How did you become interested in this opportunity with the CCTS? "During my time in medical school I didn’t have as many meaningful research experiences as I would have hoped. With the pandemic looming last year, along with all the uncertainty it brought, it seemed like a natural choice to take a year off and immerse myself in a quality research endeavor. Thankfully, I had some amazing advisors at the school of medicine who pointed me towards this program and helped show me the ways it could fulfill the research desires I have."

    What are your long-term goals? "In the future, I want my research endeavors to focus on where the development of new standards of care meet large scale implementation of these new standards. Ensuring that discoveries in the clinical realm are translated into the real world accurately and efficiently is a task that continues to grow larger as healthcare expands and I want to be at the forefront of these projects."

    What’s your favorite thing to do in your spare time? "My first love will always be basketball. It has been an excellent outlet during the stresses of school and a great way to exercise. However, in true science enthusiast fashion, I have recently taken up home brewing. This new hobby is a great blend of biology, chemistry, and creativity which really appeals to me. It’s been a great new skill to learn and an excellent way to entertain friends and family."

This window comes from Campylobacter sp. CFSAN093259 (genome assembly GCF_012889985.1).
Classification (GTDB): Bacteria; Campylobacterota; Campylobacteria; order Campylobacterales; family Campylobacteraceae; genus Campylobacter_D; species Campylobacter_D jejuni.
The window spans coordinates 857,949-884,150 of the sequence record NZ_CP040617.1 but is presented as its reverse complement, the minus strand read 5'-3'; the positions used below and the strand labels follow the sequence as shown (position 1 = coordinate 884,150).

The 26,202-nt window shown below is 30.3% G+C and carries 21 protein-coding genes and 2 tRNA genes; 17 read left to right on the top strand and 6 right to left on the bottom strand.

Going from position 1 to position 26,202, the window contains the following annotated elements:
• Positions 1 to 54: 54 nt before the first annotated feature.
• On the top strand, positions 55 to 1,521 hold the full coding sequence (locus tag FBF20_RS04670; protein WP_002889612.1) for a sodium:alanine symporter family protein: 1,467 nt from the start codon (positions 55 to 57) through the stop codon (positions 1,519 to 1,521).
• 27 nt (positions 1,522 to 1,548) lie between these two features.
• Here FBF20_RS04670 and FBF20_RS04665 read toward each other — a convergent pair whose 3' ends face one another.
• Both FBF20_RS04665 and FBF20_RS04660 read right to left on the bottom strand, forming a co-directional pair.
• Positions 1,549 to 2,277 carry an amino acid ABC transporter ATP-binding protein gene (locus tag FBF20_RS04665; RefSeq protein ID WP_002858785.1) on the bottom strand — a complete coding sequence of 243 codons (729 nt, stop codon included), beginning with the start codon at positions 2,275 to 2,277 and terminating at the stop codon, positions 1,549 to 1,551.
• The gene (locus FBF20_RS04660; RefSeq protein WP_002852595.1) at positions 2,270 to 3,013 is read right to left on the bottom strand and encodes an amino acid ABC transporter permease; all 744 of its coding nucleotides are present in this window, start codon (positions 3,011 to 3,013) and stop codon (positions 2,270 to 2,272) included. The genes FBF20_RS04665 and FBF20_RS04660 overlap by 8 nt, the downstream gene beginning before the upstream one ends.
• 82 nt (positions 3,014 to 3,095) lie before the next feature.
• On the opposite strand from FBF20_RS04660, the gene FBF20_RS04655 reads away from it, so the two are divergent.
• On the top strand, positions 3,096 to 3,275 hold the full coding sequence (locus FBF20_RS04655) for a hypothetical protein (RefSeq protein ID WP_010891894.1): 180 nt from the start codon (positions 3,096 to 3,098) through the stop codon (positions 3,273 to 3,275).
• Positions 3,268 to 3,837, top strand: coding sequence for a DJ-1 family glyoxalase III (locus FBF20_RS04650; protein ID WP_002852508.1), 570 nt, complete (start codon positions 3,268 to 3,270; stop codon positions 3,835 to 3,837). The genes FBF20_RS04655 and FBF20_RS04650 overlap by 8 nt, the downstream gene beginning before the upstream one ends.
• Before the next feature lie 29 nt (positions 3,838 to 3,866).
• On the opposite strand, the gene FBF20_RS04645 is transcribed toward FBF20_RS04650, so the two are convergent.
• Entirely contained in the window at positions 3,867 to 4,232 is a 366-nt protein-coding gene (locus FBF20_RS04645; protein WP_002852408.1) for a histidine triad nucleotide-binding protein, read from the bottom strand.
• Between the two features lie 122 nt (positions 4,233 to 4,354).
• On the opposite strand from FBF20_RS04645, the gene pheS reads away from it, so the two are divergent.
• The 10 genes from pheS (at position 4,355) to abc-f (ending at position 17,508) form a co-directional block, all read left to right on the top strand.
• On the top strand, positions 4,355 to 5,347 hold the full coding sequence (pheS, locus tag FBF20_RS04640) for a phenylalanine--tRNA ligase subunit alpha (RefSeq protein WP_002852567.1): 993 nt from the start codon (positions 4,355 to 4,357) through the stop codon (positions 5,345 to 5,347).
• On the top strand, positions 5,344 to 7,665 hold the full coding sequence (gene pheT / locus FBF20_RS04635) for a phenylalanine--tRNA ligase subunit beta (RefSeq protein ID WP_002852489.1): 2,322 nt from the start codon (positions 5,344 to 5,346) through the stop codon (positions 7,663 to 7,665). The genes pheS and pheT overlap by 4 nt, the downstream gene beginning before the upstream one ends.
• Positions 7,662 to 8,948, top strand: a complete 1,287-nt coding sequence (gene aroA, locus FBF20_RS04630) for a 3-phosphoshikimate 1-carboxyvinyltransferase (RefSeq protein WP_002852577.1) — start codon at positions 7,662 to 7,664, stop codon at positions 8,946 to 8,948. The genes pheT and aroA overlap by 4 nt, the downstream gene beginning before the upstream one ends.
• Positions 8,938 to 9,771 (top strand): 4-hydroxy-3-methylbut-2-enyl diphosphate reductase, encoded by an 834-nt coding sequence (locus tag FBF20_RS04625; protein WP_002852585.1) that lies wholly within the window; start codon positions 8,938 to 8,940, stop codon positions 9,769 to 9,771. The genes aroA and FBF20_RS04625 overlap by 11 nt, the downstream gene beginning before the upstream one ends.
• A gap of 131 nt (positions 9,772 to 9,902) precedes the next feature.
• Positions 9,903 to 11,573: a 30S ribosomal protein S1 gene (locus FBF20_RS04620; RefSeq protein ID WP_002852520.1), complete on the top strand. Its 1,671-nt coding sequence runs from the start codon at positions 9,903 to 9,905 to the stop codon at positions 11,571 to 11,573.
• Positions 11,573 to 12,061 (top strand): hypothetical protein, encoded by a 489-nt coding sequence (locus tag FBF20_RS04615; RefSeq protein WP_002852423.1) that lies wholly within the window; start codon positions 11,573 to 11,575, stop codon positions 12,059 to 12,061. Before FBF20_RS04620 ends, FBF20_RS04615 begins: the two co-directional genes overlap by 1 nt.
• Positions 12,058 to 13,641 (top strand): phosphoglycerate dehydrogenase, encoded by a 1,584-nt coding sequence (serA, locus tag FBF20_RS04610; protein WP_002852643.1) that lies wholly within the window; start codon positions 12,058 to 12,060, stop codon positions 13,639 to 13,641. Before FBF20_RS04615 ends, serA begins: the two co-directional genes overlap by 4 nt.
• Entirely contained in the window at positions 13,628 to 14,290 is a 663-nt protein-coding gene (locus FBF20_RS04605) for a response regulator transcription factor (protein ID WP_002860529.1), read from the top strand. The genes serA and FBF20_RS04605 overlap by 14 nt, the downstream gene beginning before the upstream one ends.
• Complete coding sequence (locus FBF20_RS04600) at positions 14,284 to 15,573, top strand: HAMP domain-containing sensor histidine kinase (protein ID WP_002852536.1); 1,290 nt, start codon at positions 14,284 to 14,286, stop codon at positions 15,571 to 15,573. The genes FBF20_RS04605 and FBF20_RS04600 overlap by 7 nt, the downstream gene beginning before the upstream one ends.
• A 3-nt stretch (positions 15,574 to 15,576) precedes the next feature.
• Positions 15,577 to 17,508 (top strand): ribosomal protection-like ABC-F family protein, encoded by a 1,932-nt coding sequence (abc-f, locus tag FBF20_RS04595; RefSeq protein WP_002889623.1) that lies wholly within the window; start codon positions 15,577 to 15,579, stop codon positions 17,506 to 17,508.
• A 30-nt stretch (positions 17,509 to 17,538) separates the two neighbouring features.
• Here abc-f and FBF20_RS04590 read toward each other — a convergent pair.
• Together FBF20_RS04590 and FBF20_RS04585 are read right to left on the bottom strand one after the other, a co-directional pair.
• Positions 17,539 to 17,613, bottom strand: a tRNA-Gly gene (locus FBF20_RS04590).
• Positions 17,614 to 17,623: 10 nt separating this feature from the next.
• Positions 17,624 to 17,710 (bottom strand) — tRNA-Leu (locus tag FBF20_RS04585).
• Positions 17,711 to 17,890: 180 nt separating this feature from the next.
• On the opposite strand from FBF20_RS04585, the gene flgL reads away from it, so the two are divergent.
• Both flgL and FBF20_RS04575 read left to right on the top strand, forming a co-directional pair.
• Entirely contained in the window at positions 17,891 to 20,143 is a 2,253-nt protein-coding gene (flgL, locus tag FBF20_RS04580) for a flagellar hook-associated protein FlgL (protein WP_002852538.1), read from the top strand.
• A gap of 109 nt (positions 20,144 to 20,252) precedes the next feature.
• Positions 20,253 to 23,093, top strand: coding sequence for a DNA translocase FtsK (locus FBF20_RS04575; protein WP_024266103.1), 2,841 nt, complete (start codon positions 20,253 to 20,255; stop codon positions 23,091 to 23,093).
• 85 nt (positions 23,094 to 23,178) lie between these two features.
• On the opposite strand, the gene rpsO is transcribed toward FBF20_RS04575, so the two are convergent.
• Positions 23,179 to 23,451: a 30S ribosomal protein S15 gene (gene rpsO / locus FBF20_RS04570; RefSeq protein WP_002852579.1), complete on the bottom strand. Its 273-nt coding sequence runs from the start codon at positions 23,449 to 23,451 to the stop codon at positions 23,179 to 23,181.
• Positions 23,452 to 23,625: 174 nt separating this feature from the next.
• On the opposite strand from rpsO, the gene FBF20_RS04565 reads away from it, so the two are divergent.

• Monica Abdul-Chani, MA
    Monica Abdul-Chani, MAMonica Abdul-Chani, MA
    2021 CCTS TL1 Trainee

    University of Alabama at Birmingham
    Department of Pediatrics | Department of Psychology

    Research Focus: "Imagine you travel to a new home from a distant land to seek better care for your child. When you arrive, you find you are ostracized from the community because you cannot understand their language and they cannot understand yours. You are isolated because those around you don’t understand that your child’s behaviors are due to a disability not “bad parenting.” You are shunned because this new culture is vastly different than yours and you aren’t sure how to navigate societal expectations. You begin to feel that the care you came looking for is further away than you expected. What do you do?